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Plan now for life after pandemic

It may be premature to plan a post-pandemic life, but I don’t think so.

It starts with this premise: When the vaccine becomes available to you — get vaccinated. Embrace this opportunity. Cherish it. Hold it as tight as you would the hug you look forward to from a grandchild you have not wrapped your arms around in almost a year.

Stay hunkered down. Try to look at sheltering in place through a new lens. Consider having challenge matches around that 1,000-piece jigsaw puzzle you got for Christmas. Dig out more old board games. Play them using different rules. Make chocolate bombs (semi-sweet chocolate, hot cocoa, mini marshmallows, crushed candy canes). My daughter tells me, “Mom, they’ve blown up on TikTok!”

Not familiar with TikTok yet? In a post-pandemic world, you will be.

Staying with practical near-term suggestions, I know we all yearn to have naked faces once again, but the best advice is to follow the mask-wearing, social-distancing protocols until the test positivity is zero or close to zero. Some experts say that will be spring/summer, some say longer. You might need a summer look for your face coverings. Don’t grumble — get something that matches your eyes.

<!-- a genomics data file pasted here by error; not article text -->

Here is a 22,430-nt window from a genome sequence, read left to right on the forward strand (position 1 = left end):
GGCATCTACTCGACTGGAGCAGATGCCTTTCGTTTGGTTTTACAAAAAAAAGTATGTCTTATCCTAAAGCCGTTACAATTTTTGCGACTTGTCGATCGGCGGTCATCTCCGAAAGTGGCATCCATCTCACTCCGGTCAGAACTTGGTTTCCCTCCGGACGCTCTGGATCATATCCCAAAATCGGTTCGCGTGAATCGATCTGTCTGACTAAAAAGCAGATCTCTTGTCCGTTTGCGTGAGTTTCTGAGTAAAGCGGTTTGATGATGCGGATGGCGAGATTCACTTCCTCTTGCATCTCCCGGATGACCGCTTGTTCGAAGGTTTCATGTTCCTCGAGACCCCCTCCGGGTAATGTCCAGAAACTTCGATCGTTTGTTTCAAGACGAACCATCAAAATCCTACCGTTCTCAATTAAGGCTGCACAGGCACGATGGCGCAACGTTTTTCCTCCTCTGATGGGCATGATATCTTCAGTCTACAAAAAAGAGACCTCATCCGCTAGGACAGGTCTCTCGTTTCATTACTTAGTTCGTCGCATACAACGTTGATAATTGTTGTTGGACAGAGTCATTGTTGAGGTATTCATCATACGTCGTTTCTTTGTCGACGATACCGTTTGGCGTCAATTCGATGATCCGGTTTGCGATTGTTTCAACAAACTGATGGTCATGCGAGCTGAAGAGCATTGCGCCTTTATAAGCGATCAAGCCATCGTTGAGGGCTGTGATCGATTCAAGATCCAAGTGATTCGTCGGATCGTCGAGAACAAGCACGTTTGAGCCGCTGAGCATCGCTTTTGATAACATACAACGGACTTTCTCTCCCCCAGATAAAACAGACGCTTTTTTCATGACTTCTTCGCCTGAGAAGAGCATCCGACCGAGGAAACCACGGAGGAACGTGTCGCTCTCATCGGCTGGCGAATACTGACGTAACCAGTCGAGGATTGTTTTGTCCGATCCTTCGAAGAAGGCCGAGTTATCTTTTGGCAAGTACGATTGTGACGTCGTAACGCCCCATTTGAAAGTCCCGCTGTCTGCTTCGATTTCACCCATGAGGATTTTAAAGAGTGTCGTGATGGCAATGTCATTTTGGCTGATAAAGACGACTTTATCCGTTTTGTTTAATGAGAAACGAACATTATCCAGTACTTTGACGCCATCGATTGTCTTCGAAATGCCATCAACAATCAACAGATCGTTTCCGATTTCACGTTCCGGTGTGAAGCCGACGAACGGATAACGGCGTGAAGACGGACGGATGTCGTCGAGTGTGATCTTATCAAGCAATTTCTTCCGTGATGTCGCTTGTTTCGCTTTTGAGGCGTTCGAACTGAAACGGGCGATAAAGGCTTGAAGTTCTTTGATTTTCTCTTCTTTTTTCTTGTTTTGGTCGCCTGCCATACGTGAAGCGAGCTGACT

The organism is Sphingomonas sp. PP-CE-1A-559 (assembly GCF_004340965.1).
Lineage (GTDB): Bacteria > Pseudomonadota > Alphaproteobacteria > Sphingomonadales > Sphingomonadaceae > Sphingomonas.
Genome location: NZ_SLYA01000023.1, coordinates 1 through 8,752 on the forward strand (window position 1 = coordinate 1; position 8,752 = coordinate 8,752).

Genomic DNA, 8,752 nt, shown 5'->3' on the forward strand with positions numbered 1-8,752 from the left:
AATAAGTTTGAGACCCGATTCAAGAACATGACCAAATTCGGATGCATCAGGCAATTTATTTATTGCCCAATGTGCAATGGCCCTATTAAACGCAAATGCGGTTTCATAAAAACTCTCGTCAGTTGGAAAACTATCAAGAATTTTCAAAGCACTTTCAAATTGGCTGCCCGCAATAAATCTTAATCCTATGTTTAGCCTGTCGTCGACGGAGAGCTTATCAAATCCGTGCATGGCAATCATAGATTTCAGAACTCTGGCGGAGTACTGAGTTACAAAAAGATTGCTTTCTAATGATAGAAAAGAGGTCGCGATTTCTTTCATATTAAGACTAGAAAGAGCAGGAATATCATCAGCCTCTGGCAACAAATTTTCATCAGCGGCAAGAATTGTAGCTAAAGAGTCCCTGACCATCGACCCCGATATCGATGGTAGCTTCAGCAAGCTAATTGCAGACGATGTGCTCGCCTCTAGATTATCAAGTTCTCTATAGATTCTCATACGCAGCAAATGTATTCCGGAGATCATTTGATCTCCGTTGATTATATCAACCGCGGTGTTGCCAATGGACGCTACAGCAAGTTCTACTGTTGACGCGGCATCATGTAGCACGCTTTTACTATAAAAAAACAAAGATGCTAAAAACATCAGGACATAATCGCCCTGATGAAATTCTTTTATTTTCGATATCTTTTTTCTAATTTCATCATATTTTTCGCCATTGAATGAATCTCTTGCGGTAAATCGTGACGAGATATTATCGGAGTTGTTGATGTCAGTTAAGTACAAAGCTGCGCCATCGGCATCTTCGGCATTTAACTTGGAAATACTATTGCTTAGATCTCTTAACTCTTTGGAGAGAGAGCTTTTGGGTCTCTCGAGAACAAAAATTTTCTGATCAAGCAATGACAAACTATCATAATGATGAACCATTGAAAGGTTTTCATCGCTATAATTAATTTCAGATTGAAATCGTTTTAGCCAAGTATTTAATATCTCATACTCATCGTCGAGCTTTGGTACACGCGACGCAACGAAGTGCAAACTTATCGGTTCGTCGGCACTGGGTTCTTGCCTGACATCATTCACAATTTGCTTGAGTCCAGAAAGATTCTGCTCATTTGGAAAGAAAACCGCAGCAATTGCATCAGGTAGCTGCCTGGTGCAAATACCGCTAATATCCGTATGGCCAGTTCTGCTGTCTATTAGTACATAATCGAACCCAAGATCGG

Post-pandemic, we know, will include less hand-shaking and more hand washing. Zoom will have become your forever-friend. You will no longer take traveling to see extended family for granted and will never again act puzzled about the meaning of the word “epidemiologist.” In a post-pandemic world you will hold “disease detectives” and our vaccine developers in high esteem. Start now.

I think it’s fair to say none of us were ready for the epic changes forced upon us up by COVID-19. I do not intend to be caught off guard in that way again. I am using the highly rated book by Fareed Zakaria, a Harvard Ph.D., “Ten Lessons for a Post-Pandemic World,” as my road map for 2021 and beyond. If you received a copy as a holiday gift, you have very smart people in your bubble.

Zakaria, a Washington Post columnist and CNN Global Public Square (GPS) host, opens with, “There are decades when nothing happens and weeks when decades happen.” The main lesson of the book is simple, “Buckle up.”

Zakaria calls COVID-19 “one of three shocks to systems in the last three decades, noting that it is nothing like anything experienced in the world before it.” The other two shocks were the 9/11 attacks and the global financial crisis of 2008.

Some reviewers suggest the book is too heavy, even “gloomy,” but others, and I am one, suggest it “celebrates our resilient world.” We can actually “gain strength through chaos and crisis.” There is another book to ensure you do that. It’s called “Radical Resilience: When There’s No Going Back to the Ways Things Were” by the now-deceased Alice Updike Scannell. It’s practical, spiritual, hopeful. If nobody gave you that book for Christmas, I suggest you purchase a copy for yourself. It also suggests we should “Buckle Up,” and it tells us how.

Sharon Johnson is a retired Oregon State University professor emeritus. Reach her at sharjohn99@gmail.com.